The aim of this case report is to illustrate an instance aggressive behavior of PGCG and to discuss reasonable differential diagnosis, based on the patient history, which is clinically significant in deciding the proper therapeutic management.

Case history

A 6-years-old male patient reported to the Department of Oral and Maxillofacial Surgery, Faculty of Dentistry, October 6 University. He complained of massive lower gingival swelling in the past 5 months. History revealed that the swelling started as a small one and progressively increased to the present size over this duration. It was associated with pain on biting. There was no history of trauma, loss of appetite, loss of weight, fever or any neurological deficit. There was no similar swelling present in any other part of the body. The patient was medically free.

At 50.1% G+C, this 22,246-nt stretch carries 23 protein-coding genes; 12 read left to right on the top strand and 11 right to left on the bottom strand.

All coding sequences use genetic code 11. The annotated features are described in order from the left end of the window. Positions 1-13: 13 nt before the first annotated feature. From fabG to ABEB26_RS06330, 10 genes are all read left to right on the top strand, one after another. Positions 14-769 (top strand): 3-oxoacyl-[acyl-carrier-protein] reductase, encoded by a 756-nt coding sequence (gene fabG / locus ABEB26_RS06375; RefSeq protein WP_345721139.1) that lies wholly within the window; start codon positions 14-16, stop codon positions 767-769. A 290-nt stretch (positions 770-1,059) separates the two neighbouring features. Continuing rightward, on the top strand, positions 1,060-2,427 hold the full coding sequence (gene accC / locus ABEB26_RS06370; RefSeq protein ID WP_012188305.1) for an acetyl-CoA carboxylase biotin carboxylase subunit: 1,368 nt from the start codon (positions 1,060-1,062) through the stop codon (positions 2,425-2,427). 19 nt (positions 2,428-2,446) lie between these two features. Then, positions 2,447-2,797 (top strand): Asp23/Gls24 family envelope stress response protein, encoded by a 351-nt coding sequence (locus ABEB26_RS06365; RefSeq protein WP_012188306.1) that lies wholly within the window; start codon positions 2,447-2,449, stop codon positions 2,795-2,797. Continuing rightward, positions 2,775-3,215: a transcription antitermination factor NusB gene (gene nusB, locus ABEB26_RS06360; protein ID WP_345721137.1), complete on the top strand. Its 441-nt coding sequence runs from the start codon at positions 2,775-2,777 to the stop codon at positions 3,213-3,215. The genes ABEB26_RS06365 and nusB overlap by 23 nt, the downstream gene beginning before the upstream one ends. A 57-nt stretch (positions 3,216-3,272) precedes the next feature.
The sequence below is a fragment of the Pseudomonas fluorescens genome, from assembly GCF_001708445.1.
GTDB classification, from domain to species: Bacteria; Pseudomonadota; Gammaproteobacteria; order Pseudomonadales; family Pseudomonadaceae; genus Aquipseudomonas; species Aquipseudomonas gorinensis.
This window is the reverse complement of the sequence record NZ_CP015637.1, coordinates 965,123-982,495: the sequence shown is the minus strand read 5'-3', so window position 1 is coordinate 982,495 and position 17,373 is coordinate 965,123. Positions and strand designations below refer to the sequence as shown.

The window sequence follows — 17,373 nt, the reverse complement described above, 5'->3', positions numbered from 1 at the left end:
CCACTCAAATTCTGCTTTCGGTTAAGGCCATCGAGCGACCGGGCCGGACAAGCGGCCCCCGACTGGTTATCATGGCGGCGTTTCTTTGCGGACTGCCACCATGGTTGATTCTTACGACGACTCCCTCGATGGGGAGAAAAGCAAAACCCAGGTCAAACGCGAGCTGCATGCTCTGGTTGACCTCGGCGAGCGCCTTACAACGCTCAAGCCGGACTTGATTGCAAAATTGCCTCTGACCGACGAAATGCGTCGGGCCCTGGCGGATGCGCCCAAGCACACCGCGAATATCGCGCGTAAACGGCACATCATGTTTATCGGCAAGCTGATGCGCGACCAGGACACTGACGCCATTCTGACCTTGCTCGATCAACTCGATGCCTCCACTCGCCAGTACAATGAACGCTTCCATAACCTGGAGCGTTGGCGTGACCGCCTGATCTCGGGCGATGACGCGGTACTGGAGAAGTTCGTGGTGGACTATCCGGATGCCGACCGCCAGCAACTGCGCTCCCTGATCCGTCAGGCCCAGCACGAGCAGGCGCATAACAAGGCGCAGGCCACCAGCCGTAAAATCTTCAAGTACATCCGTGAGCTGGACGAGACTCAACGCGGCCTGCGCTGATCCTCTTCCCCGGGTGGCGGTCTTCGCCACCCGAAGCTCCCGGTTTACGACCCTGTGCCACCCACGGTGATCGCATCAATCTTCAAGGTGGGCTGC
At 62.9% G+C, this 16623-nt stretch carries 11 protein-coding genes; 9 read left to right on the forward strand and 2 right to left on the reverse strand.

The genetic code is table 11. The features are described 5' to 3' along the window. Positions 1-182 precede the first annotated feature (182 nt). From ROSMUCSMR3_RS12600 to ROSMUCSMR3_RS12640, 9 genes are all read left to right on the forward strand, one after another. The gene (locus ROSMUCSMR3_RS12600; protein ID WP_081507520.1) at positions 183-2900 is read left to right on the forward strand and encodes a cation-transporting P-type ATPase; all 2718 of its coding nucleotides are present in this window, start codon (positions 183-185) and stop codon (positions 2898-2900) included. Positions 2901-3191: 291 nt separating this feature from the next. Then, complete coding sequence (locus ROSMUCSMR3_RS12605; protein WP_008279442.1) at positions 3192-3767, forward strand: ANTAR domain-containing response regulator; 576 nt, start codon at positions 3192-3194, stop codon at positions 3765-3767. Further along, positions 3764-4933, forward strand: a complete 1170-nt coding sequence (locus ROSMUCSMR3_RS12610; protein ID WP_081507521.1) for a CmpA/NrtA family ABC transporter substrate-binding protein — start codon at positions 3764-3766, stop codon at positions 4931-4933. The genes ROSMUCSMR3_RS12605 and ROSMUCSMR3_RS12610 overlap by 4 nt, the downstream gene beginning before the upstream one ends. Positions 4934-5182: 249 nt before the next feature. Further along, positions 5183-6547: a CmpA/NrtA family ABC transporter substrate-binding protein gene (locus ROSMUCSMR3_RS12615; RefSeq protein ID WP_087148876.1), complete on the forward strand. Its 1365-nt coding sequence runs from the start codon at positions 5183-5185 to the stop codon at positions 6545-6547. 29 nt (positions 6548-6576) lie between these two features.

On clinical inspection, a single, diffuse swelling was seen on the right side of the mandible started from lower left central incisor crossing midline to lower right second molar. The swelling measured about 30 × 20 × 14 mm. The swelling was soft in consistency and bluish in colour, and the overlying mucosa was intact with no tendency of bleeding (Figure 1 A, B). No previous history of medical intervention was reported. Panoramic x-ray revealed just saucerisation of the alveolar bone. Surgical excision was performed under local anesthesia. Lesion was separated from the adjacent tissue by blunt dissection and removed in one piece (Figure 2A,B,C). All the related teeth were extracted due to their mobility. The specimen was sent for diagnosis through histopathologic examination.

Figure 1: Preoperative intraoral presentation (A) and panoramic X-ray showing saucerization (B) of the lesion.

Figure 2: Starting the surgical removal of the lesion (A), During the removal of the lesion (B), After removal of the lesion & extraction of related teeth (C).